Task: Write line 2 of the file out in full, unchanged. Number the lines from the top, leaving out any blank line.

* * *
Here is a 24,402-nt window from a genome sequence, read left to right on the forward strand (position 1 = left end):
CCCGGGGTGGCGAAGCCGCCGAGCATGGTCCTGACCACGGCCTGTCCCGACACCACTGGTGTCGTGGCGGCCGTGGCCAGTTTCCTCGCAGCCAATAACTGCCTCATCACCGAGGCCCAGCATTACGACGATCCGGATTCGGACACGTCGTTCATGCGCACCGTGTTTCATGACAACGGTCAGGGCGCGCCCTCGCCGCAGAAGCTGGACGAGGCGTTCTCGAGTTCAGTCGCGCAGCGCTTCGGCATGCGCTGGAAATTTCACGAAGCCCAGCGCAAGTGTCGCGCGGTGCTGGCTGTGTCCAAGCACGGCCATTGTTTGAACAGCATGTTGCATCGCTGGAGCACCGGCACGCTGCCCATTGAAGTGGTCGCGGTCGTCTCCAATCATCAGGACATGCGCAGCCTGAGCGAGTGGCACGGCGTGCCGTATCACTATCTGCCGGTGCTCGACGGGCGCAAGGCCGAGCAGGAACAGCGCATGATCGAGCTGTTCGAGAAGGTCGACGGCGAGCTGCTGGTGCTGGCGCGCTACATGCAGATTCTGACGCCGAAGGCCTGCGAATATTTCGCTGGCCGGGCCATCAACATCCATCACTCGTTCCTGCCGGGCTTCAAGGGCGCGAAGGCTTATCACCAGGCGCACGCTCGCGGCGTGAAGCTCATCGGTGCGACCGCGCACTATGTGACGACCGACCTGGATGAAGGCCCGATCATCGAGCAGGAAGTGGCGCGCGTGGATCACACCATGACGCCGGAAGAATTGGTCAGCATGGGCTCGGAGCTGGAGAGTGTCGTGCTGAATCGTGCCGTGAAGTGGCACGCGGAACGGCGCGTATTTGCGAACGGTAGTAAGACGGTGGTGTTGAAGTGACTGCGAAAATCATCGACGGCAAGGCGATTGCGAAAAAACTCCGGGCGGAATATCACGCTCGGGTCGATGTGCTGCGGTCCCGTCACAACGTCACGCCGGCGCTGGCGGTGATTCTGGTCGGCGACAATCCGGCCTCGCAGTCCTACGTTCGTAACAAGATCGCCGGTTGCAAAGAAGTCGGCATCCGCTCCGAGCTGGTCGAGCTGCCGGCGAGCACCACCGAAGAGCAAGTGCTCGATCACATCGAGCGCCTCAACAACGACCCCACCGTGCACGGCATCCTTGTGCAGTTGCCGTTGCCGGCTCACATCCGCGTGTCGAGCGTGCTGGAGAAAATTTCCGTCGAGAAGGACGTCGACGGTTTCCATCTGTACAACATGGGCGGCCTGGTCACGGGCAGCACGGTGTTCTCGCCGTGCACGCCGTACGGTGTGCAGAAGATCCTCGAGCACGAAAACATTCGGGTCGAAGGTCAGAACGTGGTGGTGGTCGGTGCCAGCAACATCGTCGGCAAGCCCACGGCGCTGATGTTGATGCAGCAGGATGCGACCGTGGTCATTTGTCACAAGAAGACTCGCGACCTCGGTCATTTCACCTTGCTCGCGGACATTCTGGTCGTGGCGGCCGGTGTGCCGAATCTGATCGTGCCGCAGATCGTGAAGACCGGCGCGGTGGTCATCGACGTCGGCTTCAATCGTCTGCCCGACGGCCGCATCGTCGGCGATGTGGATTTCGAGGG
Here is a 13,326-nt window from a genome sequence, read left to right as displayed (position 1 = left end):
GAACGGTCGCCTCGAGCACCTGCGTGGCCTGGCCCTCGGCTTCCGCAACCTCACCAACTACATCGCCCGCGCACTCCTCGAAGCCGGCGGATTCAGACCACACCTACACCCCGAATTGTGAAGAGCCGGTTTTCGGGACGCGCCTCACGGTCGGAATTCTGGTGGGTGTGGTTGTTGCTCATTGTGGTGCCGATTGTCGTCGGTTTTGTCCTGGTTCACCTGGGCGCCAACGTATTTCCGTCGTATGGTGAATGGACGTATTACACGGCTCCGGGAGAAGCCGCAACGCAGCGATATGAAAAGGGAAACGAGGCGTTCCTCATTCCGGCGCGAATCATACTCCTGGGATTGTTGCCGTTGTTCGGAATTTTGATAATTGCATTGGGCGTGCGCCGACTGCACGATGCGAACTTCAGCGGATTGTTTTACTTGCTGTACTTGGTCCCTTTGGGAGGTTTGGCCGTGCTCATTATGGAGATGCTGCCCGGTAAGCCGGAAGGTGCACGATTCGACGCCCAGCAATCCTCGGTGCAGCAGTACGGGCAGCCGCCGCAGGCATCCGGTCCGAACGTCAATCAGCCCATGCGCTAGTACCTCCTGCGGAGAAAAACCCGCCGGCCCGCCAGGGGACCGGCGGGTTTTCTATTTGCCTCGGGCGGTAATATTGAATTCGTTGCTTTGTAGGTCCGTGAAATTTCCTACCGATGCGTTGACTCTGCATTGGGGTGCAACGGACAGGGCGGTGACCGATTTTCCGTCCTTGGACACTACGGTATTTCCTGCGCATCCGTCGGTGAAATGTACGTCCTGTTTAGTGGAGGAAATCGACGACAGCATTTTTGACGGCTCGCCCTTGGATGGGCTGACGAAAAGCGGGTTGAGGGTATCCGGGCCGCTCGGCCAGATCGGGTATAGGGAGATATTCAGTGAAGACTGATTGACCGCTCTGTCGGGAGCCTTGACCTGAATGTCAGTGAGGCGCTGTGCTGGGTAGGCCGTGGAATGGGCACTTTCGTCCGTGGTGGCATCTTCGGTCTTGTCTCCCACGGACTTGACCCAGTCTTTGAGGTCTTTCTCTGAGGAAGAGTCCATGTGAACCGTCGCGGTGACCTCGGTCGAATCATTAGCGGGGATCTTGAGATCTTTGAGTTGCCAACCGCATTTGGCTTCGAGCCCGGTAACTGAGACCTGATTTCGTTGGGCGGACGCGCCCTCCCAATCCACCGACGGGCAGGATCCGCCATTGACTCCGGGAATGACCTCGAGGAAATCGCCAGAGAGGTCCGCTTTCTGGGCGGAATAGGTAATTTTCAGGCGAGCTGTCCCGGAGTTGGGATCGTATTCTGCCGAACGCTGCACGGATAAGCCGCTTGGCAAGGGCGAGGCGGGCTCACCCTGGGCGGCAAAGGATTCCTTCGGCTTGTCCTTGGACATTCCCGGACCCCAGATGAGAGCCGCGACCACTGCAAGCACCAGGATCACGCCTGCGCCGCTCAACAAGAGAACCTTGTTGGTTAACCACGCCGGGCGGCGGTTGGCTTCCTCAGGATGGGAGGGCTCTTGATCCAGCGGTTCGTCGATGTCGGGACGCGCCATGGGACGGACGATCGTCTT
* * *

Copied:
CCCGGGGTGGCGAAGCCGCCGAGCATGGTCCTGACCACGGCCTGTCCCGACACCACTGGTGTCGTGGCGGCCGTGGCCAGTTTCCTCGCAGCCAATAACTGCCTCATCACCGAGGCCCAGCATTACGACGATCCGGATTCGGACACGTCGTTCATGCGCACCGTGTTTCATGACAACGGTCAGGGCGCGCCCTCGCCGCAGAAGCTGGACGAGGCGTTCTCGAGTTCAGTCGCGCAGCGCTTCGGCATGCGCTGGAAATTTCACGAAGCCCAGCGCAAGTGTCGCGCGGTGCTGGCTGTGTCCAAGCACGGCCATTGTTTGAACAGCATGTTGCATCGCTGGAGCACCGGCACGCTGCCCATTGAAGTGGTCGCGGTCGTCTCCAATCATCAGGACATGCGCAGCCTGAGCGAGTGGCACGGCGTGCCGTATCACTATCTGCCGGTGCTCGACGGGCGCAAGGCCGAGCAGGAACAGCGCATGATCGAGCTGTTCGAGAAGGTCGACGGCGAGCTGCTGGTGCTGGCGCGCTACATGCAGATTCTGACGCCGAAGGCCTGCGAATATTTCGCTGGCCGGGCCATCAACATCCATCACTCGTTCCTGCCGGGCTTCAAGGGCGCGAAGGCTTATCACCAGGCGCACGCTCGCGGCGTGAAGCTCATCGGTGCGACCGCGCACTATGTGACGACCGACCTGGATGAAGGCCCGATCATCGAGCAGGAAGTGGCGCGCGTGGATCACACCATGACGCCGGAAGAATTGGTCAGCATGGGCTCGGAGCTGGAGAGTGTCGTGCTGAATCGTGCCGTGAAGTGGCACGCGGAACGGCGCGTATTTGCGAACGGTAGTAAGACGGTGGTGTTGAAGTGACTGCGAAAATCATCGACGGCAAGGCGATTGCGAAAAAACTCCGGGCGGAATATCACGCTCGGGTCGATGTGCTGCGGTCCCGTCACAACGTCACGCCGGCGCTGGCGGTGATTCTGGTCGGCGACAATCCGGCCTCGCAGTCCTACGTTCGTAACAAGATCGCCGGTTGCAAAGAAGTCGGCATCCGCTCCGAGCTGGTCGAGCTGCCGGCGAGCACCACCGAAGAGCAAGTGCTCGATCACATCGAGCGCCTCAACAACGACCCCACCGTGCACGGCATCCTTGTGCAGTTGCCGTTGCCGGCTCACATCCGCGTGTCGAGCGTGCTGGAGAAAATTTCCGTCGAGAAGGACGTCGACGGTTTCCATCTGTACAACATGGGCGGCCTGGTCACGGGCAGCACGGTGTTCTCGCCGTGCACGCCGTACGGTGTGCAGAAGATCCTCGAGCACGAAAACATTCGGGTCGAAGGTCAGAACGTGGTGGTGGTCGGTGCCAGCAACATCGTCGGCAAGCCCACGGCGCTGATGTTGATGCAGCAGGATGCGACCGTGGTCATTTGTCACAAGAAGACTCGCGACCTCGGTCATTTCACCTTGCTCGCGGACATTCTGGTCGTGGCGGCCGGTGTGCCGAATCTGATCGTGCCGCAGATCGTGAAGACCGGCGCGGTGGTCATCGACGTCGGCTTCAATCGTCTGCCCGACGGCCGCATCGTCGGCGATGTGGATTTCGAGGG